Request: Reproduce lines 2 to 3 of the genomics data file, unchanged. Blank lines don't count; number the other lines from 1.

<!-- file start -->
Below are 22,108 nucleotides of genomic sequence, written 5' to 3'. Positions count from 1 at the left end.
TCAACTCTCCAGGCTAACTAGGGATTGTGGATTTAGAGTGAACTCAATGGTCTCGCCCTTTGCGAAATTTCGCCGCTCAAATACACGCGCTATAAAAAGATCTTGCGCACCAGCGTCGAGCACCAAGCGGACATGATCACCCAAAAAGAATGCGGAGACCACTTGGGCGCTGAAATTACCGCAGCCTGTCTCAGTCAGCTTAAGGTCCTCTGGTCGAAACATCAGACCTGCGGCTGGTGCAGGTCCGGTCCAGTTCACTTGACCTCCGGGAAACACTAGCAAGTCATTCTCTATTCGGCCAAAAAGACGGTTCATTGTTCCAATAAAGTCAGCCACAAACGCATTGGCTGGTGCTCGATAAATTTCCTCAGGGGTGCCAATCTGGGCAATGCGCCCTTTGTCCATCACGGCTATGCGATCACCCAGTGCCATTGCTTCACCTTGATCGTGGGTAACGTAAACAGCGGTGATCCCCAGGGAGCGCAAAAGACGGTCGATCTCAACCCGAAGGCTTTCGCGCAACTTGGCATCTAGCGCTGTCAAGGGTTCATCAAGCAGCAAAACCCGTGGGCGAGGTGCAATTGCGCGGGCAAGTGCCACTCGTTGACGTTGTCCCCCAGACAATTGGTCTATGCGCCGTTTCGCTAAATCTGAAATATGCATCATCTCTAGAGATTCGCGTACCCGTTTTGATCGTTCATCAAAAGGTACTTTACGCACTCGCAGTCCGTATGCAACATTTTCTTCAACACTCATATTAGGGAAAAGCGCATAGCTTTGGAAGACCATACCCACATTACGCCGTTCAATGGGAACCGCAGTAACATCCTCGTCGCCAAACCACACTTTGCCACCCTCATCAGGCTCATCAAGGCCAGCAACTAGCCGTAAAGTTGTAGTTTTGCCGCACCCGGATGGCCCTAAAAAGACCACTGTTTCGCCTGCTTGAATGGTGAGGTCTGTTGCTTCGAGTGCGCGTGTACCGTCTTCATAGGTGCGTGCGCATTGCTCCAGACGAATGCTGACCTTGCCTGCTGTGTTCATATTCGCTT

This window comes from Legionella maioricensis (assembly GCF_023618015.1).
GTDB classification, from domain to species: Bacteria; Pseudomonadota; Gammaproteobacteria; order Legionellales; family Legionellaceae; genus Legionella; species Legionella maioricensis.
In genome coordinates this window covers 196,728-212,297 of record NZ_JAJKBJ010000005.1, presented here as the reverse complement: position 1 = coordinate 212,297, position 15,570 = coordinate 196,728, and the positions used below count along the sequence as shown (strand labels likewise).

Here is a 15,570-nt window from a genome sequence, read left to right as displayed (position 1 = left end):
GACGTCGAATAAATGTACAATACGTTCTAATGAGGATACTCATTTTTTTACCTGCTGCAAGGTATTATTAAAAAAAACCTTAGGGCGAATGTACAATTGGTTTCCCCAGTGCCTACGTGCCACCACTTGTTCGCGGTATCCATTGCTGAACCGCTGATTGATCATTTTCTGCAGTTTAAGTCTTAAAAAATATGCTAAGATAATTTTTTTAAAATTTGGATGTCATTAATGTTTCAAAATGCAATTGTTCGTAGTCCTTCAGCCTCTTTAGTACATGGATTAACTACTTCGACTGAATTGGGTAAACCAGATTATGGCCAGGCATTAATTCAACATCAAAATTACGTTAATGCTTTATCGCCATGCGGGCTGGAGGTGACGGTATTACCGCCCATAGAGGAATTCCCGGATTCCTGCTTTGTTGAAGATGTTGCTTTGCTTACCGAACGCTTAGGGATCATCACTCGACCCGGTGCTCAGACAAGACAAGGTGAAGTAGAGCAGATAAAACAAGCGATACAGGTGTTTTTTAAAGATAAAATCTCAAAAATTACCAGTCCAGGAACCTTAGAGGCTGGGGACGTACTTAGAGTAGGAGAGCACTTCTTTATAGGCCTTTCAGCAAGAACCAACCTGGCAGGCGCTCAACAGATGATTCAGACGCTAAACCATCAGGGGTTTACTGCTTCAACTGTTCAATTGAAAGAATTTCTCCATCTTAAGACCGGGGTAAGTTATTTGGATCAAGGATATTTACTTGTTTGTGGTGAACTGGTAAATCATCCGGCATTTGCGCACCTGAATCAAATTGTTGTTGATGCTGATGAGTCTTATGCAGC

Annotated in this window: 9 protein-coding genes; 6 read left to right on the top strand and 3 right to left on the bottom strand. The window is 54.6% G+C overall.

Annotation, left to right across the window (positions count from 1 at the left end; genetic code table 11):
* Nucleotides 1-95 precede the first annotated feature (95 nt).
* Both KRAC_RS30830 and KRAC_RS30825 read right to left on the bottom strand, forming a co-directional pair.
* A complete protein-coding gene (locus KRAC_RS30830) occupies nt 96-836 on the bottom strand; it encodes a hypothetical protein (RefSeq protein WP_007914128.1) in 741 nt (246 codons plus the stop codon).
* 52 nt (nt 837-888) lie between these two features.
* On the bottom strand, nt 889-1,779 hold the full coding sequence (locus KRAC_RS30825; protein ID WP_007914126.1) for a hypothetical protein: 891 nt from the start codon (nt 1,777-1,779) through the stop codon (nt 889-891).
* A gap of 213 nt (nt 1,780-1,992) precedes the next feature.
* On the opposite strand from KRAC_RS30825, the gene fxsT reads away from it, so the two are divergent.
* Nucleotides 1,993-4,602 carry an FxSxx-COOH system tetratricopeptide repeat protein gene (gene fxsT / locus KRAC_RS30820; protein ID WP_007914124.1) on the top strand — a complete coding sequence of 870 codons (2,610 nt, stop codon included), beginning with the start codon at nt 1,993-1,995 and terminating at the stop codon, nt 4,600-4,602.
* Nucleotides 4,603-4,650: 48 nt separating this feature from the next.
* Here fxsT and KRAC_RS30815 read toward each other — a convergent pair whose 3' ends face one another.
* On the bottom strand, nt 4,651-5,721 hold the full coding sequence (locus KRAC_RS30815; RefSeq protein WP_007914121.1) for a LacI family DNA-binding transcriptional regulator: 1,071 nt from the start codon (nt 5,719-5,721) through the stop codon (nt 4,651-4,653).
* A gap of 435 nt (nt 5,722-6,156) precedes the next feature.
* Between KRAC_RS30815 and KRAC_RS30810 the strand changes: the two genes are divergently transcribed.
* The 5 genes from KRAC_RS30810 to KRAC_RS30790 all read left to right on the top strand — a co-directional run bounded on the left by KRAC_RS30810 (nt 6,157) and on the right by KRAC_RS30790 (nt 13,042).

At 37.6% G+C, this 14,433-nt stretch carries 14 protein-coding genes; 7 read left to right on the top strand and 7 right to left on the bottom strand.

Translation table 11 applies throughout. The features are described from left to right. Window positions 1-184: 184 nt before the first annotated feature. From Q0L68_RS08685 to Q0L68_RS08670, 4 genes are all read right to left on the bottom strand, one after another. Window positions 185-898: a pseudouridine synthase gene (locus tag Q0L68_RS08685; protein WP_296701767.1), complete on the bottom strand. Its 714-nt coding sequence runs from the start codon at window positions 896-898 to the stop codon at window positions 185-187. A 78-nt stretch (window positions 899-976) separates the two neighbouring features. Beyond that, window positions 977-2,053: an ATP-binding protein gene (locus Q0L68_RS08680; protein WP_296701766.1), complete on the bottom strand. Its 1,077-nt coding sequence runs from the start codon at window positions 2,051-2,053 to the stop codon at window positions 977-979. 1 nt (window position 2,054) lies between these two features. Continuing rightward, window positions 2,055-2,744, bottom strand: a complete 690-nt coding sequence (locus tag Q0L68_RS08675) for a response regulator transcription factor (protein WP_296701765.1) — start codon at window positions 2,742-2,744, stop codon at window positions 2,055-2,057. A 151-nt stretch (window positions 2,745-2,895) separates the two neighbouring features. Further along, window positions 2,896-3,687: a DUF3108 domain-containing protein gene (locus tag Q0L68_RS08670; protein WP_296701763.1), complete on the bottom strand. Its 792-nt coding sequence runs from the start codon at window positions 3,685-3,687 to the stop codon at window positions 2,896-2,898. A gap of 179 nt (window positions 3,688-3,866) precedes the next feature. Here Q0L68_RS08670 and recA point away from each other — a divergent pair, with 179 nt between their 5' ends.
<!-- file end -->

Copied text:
TCAACTCTCCAGGCTAACTAGGGATTGTGGATTTAGAGTGAACTCAATGGTCTCGCCCTTTGCGAAATTTCGCCGCTCAAATACACGCGCTATAAAAAGATCTTGCGCACCAGCGTCGAGCACCAAGCGGACATGATCACCCAAAAAGAATGCGGAGACCACTTGGGCGCTGAAATTACCGCAGCCTGTCTCAGTCAGCTTAAGGTCCTCTGGTCGAAACATCAGACCTGCGGCTGGTGCAGGTCCGGTCCAGTTCACTTGACCTCCGGGAAACACTAGCAAGTCATTCTCTATTCGGCCAAAAAGACGGTTCATTGTTCCAATAAAGTCAGCCACAAACGCATTGGCTGGTGCTCGATAAATTTCCTCAGGGGTGCCAATCTGGGCAATGCGCCCTTTGTCCATCACGGCTATGCGATCACCCAGTGCCATTGCTTCACCTTGATCGTGGGTAACGTAAACAGCGGTGATCCCCAGGGAGCGCAAAAGACGGTCGATCTCAACCCGAAGGCTTTCGCGCAACTTGGCATCTAGCGCTGTCAAGGGTTCATCAAGCAGCAAAACCCGTGGGCGAGGTGCAATTGCGCGGGCAAGTGCCACTCGTTGACGTTGTCCCCCAGACAATTGGTCTATGCGCCGTTTCGCTAAATCTGAAATATGCATCATCTCTAGAGATTCGCGTACCCGTTTTGATCGTTCATCAAAAGGTACTTTACGCACTCGCAGTCCGTATGCAACATTTTCTTCAACACTCATATTAGGGAAAAGCGCATAGCTTTGGAAGACCATACCCACATTACGCCGTTCAATGGGAACCGCAGTAACATCCTCGTCGCCAAACCACACTTTGCCACCCTCATCAGGCTCATCAAGGCCAGCAACTAGCCGTAAAGTTGTAGTTTTGCCGCACCCGGATGGCCCTAAAAAGACCACTGTTTCGCCTGCTTGAATGGTGAGGTCTGTTGCTTCGAGTGCGCGTGTACCGTCTTCATAGGTGCGTGCGCATTGCTCCAGACGAATGCTGACCTTGCCTGCTGTGTTCATATTCGCTT

This window comes from Legionella maioricensis (assembly GCF_023618015.1).